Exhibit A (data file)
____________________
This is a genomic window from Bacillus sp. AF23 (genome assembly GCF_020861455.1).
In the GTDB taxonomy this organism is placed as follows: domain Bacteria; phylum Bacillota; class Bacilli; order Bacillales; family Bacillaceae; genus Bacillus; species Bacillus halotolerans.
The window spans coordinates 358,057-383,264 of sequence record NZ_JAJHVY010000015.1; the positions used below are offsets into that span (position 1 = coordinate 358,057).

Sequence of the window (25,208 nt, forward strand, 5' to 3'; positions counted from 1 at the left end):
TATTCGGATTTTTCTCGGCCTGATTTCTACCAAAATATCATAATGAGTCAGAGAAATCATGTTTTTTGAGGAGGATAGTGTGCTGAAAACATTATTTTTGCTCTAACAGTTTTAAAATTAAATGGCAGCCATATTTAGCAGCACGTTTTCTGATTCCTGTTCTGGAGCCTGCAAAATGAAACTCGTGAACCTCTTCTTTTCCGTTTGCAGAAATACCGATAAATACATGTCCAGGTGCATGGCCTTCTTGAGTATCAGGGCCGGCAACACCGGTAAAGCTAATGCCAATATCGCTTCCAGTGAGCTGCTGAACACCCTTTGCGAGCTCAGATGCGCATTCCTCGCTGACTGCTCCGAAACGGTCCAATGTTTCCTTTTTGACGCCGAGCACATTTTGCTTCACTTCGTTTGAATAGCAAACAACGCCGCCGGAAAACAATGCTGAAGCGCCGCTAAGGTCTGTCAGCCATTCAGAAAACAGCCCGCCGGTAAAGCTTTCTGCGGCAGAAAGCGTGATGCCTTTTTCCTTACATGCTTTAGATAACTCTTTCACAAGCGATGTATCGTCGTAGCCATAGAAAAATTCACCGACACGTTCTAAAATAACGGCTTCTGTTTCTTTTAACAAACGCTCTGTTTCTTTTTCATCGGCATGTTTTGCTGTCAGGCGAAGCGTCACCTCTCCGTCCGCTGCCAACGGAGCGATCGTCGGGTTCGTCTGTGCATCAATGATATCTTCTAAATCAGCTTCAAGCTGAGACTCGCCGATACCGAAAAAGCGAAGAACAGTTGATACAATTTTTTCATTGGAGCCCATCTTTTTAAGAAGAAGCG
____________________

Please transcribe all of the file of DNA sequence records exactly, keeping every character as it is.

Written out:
This is a genomic window from Bacillus sp. AF23 (genome assembly GCF_020861455.1).
In the GTDB taxonomy this organism is placed as follows: domain Bacteria; phylum Bacillota; class Bacilli; order Bacillales; family Bacillaceae; genus Bacillus; species Bacillus halotolerans.
The window spans coordinates 358,057-383,264 of sequence record NZ_JAJHVY010000015.1; the positions used below are offsets into that span (position 1 = coordinate 358,057).

Sequence of the window (25,208 nt, forward strand, 5' to 3'; positions counted from 1 at the left end):
TATTCGGATTTTTCTCGGCCTGATTTCTACCAAAATATCATAATGAGTCAGAGAAATCATGTTTTTTGAGGAGGATAGTGTGCTGAAAACATTATTTTTGCTCTAACAGTTTTAAAATTAAATGGCAGCCATATTTAGCAGCACGTTTTCTGATTCCTGTTCTGGAGCCTGCAAAATGAAACTCGTGAACCTCTTCTTTTCCGTTTGCAGAAATACCGATAAATACATGTCCAGGTGCATGGCCTTCTTGAGTATCAGGGCCGGCAACACCGGTAAAGCTAATGCCAATATCGCTTCCAGTGAGCTGCTGAACACCCTTTGCGAGCTCAGATGCGCATTCCTCGCTGACTGCTCCGAAACGGTCCAATGTTTCCTTTTTGACGCCGAGCACATTTTGCTTCACTTCGTTTGAATAGCAAACAACGCCGCCGGAAAACAATGCTGAAGCGCCGCTAAGGTCTGTCAGCCATTCAGAAAACAGCCCGCCGGTAAAGCTTTCTGCGGCAGAAAGCGTGATGCCTTTTTCCTTACATGCTTTAGATAACTCTTTCACAAGCGATGTATCGTCGTAGCCATAGAAAAATTCACCGACACGTTCTAAAATAACGGCTTCTGTTTCTTTTAACAAACGCTCTGTTTCTTTTTCATCGGCATGTTTTGCTGTCAGGCGAAGCGTCACCTCTCCGTCCGCTGCCAACGGAGCGATCGTCGGGTTCGTCTGTGCATCAATGATATCTTCTAAATCAGCTTCAAGCTGAGACTCGCCGATACCGAAAAAGCGAAGAACAGTTGATACAATTTTTTCATTGGAGCCCATCTTTTTAAGAAGAAGCG